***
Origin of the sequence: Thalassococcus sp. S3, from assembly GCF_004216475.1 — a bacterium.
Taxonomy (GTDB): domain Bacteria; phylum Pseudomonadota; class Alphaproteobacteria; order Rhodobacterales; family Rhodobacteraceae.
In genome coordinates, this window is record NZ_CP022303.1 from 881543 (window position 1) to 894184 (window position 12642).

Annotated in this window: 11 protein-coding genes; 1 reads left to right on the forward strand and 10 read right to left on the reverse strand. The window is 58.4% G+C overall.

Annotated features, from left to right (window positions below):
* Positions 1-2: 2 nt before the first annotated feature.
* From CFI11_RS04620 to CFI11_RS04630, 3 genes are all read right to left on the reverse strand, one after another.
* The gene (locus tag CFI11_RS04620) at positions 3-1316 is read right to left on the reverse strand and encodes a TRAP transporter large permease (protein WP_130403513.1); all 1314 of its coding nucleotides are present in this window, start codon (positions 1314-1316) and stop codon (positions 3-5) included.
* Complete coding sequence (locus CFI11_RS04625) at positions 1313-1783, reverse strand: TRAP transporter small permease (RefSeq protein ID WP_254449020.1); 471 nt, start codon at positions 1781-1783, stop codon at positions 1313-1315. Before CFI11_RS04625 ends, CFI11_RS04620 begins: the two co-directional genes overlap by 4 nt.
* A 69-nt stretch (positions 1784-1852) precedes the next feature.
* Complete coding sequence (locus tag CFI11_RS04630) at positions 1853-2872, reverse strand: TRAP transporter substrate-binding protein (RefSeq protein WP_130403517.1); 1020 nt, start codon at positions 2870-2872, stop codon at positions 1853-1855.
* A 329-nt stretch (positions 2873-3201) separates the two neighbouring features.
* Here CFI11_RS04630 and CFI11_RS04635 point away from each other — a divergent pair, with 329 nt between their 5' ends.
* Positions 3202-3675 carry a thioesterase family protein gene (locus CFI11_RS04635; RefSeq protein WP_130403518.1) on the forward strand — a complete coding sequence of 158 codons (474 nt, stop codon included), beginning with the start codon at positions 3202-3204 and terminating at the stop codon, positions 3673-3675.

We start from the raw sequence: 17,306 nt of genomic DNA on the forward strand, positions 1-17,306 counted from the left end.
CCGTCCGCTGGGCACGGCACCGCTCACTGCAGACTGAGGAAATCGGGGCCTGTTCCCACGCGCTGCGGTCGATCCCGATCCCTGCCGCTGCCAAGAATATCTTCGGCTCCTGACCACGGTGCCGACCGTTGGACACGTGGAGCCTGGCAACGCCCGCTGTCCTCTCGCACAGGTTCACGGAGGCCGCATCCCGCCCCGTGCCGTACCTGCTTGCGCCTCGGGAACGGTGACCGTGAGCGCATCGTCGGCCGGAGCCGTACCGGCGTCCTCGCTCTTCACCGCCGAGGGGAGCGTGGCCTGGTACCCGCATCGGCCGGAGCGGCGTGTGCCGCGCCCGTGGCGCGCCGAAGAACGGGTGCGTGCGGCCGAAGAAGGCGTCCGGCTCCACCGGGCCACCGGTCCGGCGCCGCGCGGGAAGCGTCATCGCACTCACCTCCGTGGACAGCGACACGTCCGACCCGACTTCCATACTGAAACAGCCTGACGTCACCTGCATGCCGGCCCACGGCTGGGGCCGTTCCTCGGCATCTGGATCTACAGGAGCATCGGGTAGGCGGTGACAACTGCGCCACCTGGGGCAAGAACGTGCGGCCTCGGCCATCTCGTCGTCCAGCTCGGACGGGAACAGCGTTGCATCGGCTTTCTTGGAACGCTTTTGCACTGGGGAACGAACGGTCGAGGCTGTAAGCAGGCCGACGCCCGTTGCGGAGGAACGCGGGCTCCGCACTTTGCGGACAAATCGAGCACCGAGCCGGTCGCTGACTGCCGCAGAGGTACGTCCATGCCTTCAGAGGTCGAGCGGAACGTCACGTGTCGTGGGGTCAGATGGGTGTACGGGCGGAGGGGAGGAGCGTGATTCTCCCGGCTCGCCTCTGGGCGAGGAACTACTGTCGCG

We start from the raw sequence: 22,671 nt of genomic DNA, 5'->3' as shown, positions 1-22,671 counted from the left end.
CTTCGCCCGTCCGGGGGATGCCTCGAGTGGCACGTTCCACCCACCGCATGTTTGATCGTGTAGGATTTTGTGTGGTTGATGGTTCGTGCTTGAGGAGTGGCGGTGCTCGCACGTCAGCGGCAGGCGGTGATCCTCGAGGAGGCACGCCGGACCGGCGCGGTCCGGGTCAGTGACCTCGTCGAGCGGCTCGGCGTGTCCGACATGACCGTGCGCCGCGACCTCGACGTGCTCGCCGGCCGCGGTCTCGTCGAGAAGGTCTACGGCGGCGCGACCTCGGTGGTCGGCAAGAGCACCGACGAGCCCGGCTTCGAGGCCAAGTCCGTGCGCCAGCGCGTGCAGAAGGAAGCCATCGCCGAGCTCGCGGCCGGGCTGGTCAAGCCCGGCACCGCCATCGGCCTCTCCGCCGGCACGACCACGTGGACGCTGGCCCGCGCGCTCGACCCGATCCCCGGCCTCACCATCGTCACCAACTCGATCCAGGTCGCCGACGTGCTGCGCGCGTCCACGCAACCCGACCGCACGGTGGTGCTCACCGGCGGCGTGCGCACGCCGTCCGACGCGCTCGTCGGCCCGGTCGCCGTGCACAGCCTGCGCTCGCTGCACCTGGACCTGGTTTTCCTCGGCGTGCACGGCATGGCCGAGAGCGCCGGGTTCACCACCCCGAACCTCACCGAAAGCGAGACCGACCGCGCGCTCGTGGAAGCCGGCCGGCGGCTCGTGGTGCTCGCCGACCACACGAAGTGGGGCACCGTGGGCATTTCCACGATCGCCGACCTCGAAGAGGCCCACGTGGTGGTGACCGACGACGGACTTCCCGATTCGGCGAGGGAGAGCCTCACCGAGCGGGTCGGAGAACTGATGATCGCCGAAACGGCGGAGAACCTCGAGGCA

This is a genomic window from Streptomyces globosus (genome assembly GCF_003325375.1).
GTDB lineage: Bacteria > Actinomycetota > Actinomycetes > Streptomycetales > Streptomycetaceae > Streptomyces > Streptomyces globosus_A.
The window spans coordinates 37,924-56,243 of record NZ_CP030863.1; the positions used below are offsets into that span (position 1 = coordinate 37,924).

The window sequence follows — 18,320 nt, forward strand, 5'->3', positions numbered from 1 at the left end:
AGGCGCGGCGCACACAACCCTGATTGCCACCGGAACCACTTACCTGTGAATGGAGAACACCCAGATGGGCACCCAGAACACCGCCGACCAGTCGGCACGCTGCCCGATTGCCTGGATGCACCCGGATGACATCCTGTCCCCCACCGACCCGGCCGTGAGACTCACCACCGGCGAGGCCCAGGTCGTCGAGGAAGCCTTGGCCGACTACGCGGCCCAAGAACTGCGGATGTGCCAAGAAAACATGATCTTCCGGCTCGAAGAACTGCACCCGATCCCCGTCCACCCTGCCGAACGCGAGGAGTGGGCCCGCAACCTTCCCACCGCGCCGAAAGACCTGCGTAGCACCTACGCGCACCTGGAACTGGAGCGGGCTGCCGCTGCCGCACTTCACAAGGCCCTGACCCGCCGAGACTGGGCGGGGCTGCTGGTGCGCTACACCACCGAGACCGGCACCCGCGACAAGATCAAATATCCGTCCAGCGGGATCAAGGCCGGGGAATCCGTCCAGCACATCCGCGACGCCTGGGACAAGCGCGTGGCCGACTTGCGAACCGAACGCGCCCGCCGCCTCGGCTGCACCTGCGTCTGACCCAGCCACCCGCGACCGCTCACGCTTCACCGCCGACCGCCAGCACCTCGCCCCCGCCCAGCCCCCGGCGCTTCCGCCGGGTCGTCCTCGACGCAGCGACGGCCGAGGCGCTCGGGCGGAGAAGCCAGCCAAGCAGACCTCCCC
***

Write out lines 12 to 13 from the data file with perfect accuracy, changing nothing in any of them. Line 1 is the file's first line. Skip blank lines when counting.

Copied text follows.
* A 329-nt stretch (positions 2873-3201) separates the two neighbouring features.
* Here CFI11_RS04630 and CFI11_RS04635 point away from each other — a divergent pair, with 329 nt between their 5' ends.